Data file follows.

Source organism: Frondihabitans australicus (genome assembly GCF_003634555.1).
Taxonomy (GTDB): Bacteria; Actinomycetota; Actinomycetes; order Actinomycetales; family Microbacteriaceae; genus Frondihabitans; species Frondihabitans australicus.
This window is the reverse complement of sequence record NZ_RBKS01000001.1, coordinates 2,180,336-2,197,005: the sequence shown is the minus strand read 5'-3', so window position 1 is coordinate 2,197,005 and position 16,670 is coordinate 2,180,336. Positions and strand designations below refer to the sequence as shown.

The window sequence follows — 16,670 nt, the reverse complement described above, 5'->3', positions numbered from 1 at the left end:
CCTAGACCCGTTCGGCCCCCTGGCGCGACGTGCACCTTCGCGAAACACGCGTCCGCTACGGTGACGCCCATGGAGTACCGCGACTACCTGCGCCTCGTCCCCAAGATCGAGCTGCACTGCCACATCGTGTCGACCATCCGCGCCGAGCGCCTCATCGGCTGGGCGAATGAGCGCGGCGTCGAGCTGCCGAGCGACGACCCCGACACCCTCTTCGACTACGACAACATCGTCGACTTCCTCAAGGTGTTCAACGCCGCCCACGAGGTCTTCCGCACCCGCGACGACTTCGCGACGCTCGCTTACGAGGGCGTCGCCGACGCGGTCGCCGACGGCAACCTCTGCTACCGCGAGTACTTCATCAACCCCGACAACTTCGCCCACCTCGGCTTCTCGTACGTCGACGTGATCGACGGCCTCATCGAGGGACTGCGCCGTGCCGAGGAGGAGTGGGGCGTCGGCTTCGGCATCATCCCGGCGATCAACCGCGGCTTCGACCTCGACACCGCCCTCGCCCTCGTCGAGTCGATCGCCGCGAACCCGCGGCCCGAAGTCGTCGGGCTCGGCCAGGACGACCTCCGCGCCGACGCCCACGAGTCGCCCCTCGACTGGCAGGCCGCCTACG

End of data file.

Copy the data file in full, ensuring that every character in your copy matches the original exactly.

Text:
Source organism: Frondihabitans australicus (genome assembly GCF_003634555.1).
Taxonomy (GTDB): Bacteria; Actinomycetota; Actinomycetes; order Actinomycetales; family Microbacteriaceae; genus Frondihabitans; species Frondihabitans australicus.
This window is the reverse complement of sequence record NZ_RBKS01000001.1, coordinates 2,180,336-2,197,005: the sequence shown is the minus strand read 5'-3', so window position 1 is coordinate 2,197,005 and position 16,670 is coordinate 2,180,336. Positions and strand designations below refer to the sequence as shown.

The window sequence follows — 16,670 nt, the reverse complement described above, 5'->3', positions numbered from 1 at the left end:
CCTAGACCCGTTCGGCCCCCTGGCGCGACGTGCACCTTCGCGAAACACGCGTCCGCTACGGTGACGCCCATGGAGTACCGCGACTACCTGCGCCTCGTCCCCAAGATCGAGCTGCACTGCCACATCGTGTCGACCATCCGCGCCGAGCGCCTCATCGGCTGGGCGAATGAGCGCGGCGTCGAGCTGCCGAGCGACGACCCCGACACCCTCTTCGACTACGACAACATCGTCGACTTCCTCAAGGTGTTCAACGCCGCCCACGAGGTCTTCCGCACCCGCGACGACTTCGCGACGCTCGCTTACGAGGGCGTCGCCGACGCGGTCGCCGACGGCAACCTCTGCTACCGCGAGTACTTCATCAACCCCGACAACTTCGCCCACCTCGGCTTCTCGTACGTCGACGTGATCGACGGCCTCATCGAGGGACTGCGCCGTGCCGAGGAGGAGTGGGGCGTCGGCTTCGGCATCATCCCGGCGATCAACCGCGGCTTCGACCTCGACACCGCCCTCGCCCTCGTCGAGTCGATCGCCGCGAACCCGCGGCCCGAAGTCGTCGGGCTCGGCCAGGACGACCTCCGCGCCGACGCCCACGAGTCGCCCCTCGACTGGCAGGCCGCCTACG